The company previously stated that it’s taken action against 9.6 million pieces of content in the first quarter of 2020 — a significant increase over the 5.7 million in the quarter prior. While some of those posts are obvious enough to lead to automatic blocking or removal, the rest are entered into a queue for human moderators to evaluate. The process of determining if content is harmful can lead to mental health issues, and earlier this year Facebook settled a case with about 11,000 of its moderators with a $52 million payout. It also promised to update its content moderation software, muting audio by default and showing videos in black and white.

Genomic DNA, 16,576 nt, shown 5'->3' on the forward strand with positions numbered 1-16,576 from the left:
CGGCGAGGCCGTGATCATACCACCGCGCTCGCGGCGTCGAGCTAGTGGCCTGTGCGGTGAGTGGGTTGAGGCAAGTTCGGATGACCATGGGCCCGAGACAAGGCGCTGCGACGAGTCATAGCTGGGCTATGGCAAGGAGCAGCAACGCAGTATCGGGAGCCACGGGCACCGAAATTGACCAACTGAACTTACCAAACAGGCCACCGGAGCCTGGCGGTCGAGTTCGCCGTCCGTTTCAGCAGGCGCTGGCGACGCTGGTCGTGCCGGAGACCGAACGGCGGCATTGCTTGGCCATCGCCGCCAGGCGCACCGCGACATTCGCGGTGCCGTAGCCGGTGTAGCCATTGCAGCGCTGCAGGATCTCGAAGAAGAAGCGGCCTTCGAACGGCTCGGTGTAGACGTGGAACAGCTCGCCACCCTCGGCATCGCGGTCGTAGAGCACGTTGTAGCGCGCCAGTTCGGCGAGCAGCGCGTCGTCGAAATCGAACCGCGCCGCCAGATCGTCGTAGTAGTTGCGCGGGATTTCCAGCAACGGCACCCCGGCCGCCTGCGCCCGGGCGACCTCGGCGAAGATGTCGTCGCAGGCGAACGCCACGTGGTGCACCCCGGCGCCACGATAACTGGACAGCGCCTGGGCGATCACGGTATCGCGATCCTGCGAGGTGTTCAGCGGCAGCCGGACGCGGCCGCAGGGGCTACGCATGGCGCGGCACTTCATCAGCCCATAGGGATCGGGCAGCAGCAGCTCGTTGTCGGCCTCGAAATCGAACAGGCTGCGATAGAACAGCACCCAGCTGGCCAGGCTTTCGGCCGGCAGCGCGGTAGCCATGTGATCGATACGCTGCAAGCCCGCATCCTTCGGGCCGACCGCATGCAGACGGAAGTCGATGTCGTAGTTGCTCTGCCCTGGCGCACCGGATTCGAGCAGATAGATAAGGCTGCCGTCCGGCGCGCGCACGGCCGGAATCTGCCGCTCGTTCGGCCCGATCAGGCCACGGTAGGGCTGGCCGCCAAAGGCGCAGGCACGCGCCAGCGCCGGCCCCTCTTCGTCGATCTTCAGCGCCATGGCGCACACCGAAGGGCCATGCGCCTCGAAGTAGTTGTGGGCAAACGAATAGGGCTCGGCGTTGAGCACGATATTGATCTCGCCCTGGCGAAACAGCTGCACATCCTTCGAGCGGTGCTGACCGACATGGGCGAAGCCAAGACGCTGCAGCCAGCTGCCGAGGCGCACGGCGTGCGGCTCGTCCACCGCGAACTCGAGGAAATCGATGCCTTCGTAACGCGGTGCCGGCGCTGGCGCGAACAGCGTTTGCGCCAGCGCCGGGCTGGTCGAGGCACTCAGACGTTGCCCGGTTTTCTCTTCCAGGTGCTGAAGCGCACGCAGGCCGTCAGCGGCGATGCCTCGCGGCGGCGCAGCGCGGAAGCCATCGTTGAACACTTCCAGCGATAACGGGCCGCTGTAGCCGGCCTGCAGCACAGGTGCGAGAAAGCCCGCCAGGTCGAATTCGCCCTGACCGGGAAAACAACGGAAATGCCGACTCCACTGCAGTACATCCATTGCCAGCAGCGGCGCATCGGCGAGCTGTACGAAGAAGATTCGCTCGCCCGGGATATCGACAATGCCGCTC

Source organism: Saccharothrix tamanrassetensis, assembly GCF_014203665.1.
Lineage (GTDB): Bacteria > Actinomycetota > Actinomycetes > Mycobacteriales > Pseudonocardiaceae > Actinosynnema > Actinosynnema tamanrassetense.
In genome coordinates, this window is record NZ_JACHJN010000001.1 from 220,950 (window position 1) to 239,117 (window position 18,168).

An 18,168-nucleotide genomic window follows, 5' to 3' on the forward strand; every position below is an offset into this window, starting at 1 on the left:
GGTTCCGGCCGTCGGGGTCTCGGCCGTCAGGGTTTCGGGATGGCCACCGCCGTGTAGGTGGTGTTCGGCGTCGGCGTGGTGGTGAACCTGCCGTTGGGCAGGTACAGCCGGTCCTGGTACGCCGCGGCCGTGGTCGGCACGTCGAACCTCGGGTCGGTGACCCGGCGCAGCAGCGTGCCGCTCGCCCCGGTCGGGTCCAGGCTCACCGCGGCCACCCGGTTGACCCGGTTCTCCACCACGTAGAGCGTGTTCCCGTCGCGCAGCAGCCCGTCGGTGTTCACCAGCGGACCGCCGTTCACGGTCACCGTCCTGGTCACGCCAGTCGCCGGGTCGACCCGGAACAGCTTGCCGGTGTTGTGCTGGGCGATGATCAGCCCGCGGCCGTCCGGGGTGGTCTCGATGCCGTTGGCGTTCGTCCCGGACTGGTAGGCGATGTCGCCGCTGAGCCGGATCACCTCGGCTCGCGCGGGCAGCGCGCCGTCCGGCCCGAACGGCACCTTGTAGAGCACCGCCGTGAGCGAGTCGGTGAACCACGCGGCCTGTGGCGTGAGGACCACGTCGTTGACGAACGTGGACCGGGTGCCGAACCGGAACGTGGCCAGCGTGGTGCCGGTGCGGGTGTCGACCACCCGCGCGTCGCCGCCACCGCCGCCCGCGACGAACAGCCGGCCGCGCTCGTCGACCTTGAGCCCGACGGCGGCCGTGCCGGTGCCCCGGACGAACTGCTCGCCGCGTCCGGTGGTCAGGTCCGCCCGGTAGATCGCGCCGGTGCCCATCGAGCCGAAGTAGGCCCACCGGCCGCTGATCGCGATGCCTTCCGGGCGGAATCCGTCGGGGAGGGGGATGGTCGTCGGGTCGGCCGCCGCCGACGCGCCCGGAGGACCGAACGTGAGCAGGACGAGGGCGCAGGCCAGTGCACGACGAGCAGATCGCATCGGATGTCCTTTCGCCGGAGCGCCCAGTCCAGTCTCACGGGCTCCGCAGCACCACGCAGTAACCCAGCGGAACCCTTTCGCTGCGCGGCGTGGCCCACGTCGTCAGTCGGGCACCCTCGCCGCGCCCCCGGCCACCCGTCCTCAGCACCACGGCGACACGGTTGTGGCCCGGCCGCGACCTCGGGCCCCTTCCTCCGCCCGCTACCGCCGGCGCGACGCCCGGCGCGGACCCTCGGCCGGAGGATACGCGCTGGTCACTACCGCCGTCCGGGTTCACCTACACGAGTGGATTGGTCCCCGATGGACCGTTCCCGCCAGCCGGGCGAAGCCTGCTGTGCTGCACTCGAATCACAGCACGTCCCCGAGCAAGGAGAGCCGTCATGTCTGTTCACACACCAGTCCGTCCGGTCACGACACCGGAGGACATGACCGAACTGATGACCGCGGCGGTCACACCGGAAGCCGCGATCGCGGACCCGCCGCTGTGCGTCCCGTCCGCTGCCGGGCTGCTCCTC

With Facebook continuing to be the forum by which many people in the world communicate with their friends and family, its ability to react to fake and hateful content is crucial to keeping its platform safe.
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